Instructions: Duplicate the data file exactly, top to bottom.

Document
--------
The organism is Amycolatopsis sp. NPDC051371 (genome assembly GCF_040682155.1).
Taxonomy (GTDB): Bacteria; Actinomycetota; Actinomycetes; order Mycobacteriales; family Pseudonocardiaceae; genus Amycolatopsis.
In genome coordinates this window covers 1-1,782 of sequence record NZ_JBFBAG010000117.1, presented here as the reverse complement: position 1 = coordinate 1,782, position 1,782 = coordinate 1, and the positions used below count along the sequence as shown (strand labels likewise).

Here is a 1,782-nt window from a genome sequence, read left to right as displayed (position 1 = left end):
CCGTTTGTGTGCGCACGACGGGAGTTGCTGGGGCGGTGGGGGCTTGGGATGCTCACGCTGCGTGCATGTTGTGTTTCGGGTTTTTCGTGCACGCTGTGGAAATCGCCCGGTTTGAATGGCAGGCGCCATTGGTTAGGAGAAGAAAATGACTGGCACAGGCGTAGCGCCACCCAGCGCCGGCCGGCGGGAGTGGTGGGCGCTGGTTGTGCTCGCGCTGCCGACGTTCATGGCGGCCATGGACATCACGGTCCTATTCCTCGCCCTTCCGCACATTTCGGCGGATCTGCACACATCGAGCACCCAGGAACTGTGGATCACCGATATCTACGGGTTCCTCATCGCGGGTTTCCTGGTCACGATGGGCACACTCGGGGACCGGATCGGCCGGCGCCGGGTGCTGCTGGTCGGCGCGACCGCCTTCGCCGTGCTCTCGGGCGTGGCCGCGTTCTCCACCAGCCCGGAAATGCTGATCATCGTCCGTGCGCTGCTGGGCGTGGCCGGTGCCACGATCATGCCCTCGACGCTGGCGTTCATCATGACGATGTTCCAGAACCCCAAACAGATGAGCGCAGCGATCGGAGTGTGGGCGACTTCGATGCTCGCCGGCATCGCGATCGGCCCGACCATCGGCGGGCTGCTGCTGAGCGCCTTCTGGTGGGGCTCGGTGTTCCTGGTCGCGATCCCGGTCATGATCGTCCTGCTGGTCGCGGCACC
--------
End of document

The organism is Amycolatopsis sp. NPDC051371 (genome assembly GCF_040682155.1).
Taxonomy (GTDB): Bacteria; Actinomycetota; Actinomycetes; order Mycobacteriales; family Pseudonocardiaceae; genus Amycolatopsis.
In genome coordinates this window covers 1-1,782 of sequence record NZ_JBFBAG010000117.1, presented here as the reverse complement: position 1 = coordinate 1,782, position 1,782 = coordinate 1, and the positions used below count along the sequence as shown (strand labels likewise).

Here is a 1,782-nt window from a genome sequence, read left to right as displayed (position 1 = left end):
CCGTTTGTGTGCGCACGACGGGAGTTGCTGGGGCGGTGGGGGCTTGGGATGCTCACGCTGCGTGCATGTTGTGTTTCGGGTTTTTCGTGCACGCTGTGGAAATCGCCCGGTTTGAATGGCAGGCGCCATTGGTTAGGAGAAGAAAATGACTGGCACAGGCGTAGCGCCACCCAGCGCCGGCCGGCGGGAGTGGTGGGCGCTGGTTGTGCTCGCGCTGCCGACGTTCATGGCGGCCATGGACATCACGGTCCTATTCCTCGCCCTTCCGCACATTTCGGCGGATCTGCACACATCGAGCACCCAGGAACTGTGGATCACCGATATCTACGGGTTCCTCATCGCGGGTTTCCTGGTCACGATGGGCACACTCGGGGACCGGATCGGCCGGCGCCGGGTGCTGCTGGTCGGCGCGACCGCCTTCGCCGTGCTCTCGGGCGTGGCCGCGTTCTCCACCAGCCCGGAAATGCTGATCATCGTCCGTGCGCTGCTGGGCGTGGCCGGTGCCACGATCATGCCCTCGACGCTGGCGTTCATCATGACGATGTTCCAGAACCCCAAACAGATGAGCGCAGCGATCGGAGTGTGGGCGACTTCGATGCTCGCCGGCATCGCGATCGGCCCGACCATCGGCGGGCTGCTGCTGAGCGCCTTCTGGTGGGGCTCGGTGTTCCTGGTCGCGATCCCGGTCATGATCGTCCTGCTGGTCGCGGCACC